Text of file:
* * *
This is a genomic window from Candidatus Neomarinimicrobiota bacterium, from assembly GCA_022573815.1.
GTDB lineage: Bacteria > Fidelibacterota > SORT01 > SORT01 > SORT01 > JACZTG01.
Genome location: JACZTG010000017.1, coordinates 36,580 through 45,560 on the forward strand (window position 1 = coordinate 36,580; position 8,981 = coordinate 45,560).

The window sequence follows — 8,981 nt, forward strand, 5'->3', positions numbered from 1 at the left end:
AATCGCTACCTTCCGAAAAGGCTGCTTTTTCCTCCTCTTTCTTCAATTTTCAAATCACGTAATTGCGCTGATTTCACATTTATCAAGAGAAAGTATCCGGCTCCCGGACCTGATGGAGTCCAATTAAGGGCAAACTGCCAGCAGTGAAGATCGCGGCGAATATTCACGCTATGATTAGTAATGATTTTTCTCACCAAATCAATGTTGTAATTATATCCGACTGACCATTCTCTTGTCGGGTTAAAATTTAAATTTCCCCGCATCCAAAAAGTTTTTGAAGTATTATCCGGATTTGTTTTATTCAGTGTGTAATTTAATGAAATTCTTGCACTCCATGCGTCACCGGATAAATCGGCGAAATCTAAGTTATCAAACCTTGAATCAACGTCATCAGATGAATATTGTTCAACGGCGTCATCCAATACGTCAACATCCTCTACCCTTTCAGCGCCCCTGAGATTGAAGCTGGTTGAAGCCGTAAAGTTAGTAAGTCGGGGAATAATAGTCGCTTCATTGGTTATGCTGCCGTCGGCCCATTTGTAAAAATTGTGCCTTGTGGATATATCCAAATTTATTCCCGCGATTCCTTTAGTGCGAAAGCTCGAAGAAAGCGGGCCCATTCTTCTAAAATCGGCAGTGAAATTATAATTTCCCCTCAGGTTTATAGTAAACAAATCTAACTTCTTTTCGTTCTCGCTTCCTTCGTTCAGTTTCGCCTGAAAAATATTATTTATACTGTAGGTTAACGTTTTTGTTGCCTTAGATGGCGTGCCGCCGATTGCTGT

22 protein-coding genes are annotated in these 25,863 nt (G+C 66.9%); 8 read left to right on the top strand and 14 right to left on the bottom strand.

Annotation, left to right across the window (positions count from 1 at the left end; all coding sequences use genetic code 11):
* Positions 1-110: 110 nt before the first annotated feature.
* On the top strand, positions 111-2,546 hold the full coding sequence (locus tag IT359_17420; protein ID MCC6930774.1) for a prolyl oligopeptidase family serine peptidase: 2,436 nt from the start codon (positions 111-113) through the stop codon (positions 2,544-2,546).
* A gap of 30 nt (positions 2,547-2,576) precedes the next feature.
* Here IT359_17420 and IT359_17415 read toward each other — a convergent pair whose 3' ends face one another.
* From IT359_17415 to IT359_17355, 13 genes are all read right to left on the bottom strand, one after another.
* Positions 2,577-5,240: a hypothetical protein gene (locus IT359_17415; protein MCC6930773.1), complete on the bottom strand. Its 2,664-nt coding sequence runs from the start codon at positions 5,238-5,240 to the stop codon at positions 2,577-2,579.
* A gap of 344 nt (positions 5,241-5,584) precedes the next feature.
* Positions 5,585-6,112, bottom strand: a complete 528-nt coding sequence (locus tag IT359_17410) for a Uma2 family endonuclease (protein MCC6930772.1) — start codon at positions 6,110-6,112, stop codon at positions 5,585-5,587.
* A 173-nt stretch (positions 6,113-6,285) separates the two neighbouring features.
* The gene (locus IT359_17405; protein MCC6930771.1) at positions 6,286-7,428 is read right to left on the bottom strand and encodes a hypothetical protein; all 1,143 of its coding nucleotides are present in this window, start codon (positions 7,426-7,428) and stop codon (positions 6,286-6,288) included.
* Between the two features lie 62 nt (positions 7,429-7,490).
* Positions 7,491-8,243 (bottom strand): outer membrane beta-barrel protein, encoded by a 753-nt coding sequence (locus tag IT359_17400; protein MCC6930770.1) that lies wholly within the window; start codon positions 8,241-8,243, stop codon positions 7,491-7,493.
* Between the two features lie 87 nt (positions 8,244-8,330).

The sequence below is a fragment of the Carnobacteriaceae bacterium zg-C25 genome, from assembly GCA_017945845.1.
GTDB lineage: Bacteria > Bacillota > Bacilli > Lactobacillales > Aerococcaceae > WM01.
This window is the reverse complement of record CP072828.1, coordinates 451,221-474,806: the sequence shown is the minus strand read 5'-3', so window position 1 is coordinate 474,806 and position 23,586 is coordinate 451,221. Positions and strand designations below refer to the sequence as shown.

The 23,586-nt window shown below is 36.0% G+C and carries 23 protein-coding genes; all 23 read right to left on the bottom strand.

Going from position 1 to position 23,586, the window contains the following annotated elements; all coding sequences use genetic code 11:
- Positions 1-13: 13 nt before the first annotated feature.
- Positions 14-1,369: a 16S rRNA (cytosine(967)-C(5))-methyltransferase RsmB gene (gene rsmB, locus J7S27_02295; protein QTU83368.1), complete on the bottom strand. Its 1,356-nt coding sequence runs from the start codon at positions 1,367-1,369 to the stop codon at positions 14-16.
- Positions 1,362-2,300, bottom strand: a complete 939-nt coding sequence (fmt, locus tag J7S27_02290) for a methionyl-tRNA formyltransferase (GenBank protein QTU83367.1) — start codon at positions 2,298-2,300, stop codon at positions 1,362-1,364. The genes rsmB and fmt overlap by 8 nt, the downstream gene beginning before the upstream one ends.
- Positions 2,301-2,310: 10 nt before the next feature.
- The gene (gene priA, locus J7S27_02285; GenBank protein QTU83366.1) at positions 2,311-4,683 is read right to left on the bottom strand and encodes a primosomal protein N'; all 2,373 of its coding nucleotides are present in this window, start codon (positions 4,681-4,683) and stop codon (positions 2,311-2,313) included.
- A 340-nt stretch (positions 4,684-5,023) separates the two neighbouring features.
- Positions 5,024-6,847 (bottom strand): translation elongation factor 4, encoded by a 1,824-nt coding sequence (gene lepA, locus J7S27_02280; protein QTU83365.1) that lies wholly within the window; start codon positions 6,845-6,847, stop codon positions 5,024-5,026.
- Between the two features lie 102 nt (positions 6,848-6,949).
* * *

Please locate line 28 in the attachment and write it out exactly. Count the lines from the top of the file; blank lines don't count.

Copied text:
- Positions 1,362-2,300, bottom strand: a complete 939-nt coding sequence (fmt, locus tag J7S27_02290) for a methionyl-tRNA formyltransferase (GenBank protein QTU83367.1) — start codon at positions 2,298-2,300, stop codon at positions 1,362-1,364. The genes rsmB and fmt overlap by 8 nt, the downstream gene beginning before the upstream one ends.